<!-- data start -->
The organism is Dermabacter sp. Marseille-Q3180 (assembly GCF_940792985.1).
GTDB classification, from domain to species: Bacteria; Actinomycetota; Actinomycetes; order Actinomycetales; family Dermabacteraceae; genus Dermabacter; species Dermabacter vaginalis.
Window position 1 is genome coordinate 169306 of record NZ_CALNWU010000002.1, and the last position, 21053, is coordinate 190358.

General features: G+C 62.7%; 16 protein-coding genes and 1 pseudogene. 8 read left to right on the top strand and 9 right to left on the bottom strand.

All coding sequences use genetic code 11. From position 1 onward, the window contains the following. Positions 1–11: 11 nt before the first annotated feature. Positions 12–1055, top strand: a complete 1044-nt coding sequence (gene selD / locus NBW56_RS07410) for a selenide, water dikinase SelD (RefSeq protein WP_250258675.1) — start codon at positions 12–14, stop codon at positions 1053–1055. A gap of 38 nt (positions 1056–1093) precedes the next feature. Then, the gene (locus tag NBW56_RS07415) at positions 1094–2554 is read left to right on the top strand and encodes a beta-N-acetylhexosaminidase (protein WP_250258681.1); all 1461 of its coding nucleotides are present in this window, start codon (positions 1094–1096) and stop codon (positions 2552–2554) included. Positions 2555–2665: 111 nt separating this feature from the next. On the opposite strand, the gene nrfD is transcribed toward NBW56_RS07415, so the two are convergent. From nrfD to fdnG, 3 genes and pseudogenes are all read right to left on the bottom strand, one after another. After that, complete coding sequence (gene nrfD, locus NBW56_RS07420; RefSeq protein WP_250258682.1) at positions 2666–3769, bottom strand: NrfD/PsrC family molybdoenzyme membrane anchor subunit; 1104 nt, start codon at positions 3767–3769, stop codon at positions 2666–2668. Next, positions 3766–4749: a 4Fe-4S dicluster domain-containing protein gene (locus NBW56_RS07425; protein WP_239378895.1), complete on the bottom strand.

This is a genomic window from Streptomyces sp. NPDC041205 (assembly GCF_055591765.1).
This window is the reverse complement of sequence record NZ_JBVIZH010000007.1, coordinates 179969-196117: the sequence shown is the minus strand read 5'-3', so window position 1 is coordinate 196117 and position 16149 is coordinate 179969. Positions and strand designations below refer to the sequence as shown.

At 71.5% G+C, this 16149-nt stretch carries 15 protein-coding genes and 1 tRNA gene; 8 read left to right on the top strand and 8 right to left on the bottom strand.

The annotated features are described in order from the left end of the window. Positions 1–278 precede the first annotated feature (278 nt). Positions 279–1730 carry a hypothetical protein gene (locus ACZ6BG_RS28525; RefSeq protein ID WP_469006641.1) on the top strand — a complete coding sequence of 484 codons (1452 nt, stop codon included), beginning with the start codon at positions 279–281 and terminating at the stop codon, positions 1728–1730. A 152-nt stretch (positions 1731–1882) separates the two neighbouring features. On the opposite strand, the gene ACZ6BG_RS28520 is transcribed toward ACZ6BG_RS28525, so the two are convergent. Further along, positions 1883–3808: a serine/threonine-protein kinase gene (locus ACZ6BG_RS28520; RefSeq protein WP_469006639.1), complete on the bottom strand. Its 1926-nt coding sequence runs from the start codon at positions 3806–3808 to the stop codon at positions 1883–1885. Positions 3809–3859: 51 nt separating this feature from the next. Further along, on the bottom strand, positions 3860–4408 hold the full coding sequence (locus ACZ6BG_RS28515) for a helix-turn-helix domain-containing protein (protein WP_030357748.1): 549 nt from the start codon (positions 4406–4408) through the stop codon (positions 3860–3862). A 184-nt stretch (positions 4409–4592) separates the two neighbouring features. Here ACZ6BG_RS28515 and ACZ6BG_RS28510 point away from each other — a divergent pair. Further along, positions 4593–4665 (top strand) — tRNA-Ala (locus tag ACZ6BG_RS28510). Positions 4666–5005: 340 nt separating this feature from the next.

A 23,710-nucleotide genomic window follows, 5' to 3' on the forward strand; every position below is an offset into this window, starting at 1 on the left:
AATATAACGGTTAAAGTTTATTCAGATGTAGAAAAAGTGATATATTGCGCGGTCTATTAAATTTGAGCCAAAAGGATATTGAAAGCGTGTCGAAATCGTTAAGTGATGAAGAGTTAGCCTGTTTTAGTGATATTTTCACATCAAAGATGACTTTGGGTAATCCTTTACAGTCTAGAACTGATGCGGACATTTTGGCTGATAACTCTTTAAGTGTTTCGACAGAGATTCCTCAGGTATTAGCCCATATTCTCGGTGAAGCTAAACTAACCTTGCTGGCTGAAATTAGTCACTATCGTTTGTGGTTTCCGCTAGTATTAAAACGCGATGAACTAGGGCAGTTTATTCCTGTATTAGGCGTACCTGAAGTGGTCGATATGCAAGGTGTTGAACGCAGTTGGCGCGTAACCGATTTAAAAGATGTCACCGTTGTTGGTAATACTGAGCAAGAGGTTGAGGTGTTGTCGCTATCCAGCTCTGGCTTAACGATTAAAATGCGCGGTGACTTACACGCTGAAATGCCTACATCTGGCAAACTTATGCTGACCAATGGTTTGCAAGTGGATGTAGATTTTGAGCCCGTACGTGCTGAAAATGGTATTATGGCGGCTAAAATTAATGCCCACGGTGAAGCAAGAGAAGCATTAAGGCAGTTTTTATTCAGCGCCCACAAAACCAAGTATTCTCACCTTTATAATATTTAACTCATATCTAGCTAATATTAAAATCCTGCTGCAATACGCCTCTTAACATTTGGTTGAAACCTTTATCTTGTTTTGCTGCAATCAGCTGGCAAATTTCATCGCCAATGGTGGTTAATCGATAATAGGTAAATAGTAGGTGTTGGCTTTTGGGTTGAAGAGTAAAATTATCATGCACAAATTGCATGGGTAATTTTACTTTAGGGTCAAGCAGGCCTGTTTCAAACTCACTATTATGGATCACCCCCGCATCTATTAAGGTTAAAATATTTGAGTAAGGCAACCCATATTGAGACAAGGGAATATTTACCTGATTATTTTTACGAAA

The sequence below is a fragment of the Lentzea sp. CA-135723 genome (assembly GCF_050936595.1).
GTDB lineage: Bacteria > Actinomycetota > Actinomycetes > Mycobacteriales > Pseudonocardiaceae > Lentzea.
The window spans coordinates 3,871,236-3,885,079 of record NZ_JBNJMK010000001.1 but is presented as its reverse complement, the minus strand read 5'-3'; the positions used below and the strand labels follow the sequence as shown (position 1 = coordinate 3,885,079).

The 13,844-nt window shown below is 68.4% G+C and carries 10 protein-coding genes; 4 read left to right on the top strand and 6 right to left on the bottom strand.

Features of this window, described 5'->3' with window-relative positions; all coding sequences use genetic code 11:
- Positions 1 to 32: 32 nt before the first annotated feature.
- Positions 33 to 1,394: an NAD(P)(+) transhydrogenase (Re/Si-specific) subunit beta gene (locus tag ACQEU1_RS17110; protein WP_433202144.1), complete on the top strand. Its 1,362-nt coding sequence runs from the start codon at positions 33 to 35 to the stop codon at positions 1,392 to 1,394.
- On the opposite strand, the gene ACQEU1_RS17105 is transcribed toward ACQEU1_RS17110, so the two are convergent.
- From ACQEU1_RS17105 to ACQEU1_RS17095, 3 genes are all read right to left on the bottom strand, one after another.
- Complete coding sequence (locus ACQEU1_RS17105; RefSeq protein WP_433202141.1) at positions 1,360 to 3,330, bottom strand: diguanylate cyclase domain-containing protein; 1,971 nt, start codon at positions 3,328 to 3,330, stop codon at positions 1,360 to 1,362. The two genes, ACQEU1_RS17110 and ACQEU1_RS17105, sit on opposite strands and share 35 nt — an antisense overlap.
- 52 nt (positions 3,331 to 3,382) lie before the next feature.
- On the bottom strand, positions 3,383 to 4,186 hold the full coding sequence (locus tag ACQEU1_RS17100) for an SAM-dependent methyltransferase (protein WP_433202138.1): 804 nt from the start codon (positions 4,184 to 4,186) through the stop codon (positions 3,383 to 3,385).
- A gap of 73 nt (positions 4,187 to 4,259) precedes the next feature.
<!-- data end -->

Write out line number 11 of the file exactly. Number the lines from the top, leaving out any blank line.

AATATAACGGTTAAAGTTTATTCAGATGTAGAAAAAGTGATATATTGCGCGGTCTATTAAATTTGAGCCAAAAGGATATTGAAAGCGTGTCGAAATCGTTAAGTGATGAAGAGTTAGCCTGTTTTAGTGATATTTTCACATCAAAGATGACTTTGGGTAATCCTTTACAGTCTAGAACTGATGCGGACATTTTGGCTGATAACTCTTTAAGTGTTTCGACAGAGATTCCTCAGGTATTAGCCCATATTCTCGGTGAAGCTAAACTAACCTTGCTGGCTGAAATTAGTCACTATCGTTTGTGGTTTCCGCTAGTATTAAAACGCGATGAACTAGGGCAGTTTATTCCTGTATTAGGCGTACCTGAAGTGGTCGATATGCAAGGTGTTGAACGCAGTTGGCGCGTAACCGATTTAAAAGATGTCACCGTTGTTGGTAATACTGAGCAAGAGGTTGAGGTGTTGTCGCTATCCAGCTCTGGCTTAACGATTAAAATGCGCGGTGACTTACACGCTGAAATGCCTACATCTGGCAAACTTATGCTGACCAATGGTTTGCAAGTGGATGTAGATTTTGAGCCCGTACGTGCTGAAAATGGTATTATGGCGGCTAAAATTAATGCCCACGGTGAAGCAAGAGAAGCATTAAGGCAGTTTTTATTCAGCGCCCACAAAACCAAGTATTCTCACCTTTATAATATTTAACTCATATCTAGCTAATATTAAAATCCTGCTGCAATACGCCTCTTAACATTTGGTTGAAACCTTTATCTTGTTTTGCTGCAATCAGCTGGCAAATTTCATCGCCAATGGTGGTTAATCGATAATAGGTAAATAGTAGGTGTTGGCTTTTGGGTTGAAGAGTAAAATTATCATGCACAAATTGCATGGGTAATTTTACTTTAGGGTCAAGCAGGCCTGTTTCAAACTCACTATTATGGATCACCCCCGCATCTATTAAGGTTAAAATATTTGAGTAAGGCAACCCATATTGAGACAAGGGAATATTTACCTGATTATTTTTACGAAA